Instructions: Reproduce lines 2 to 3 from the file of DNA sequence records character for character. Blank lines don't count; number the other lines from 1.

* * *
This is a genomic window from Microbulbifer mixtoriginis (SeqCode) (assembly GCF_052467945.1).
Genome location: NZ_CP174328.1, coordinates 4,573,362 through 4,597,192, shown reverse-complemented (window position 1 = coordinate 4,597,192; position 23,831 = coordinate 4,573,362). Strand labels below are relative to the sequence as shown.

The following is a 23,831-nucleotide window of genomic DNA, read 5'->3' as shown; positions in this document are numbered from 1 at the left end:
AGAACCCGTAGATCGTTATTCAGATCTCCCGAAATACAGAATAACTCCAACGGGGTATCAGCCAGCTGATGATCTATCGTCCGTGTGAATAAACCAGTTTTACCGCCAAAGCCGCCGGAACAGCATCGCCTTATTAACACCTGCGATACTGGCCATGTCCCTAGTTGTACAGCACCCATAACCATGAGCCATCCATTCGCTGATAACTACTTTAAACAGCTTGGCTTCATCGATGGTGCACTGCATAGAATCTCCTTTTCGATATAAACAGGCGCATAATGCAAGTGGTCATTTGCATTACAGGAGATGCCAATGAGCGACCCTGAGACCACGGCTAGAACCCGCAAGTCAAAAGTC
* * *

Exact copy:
Genome location: NZ_CP174328.1, coordinates 4,573,362 through 4,597,192, shown reverse-complemented (window position 1 = coordinate 4,597,192; position 23,831 = coordinate 4,573,362). Strand labels below are relative to the sequence as shown.

The following is a 23,831-nucleotide window of genomic DNA, read 5'->3' as shown; positions in this document are numbered from 1 at the left end: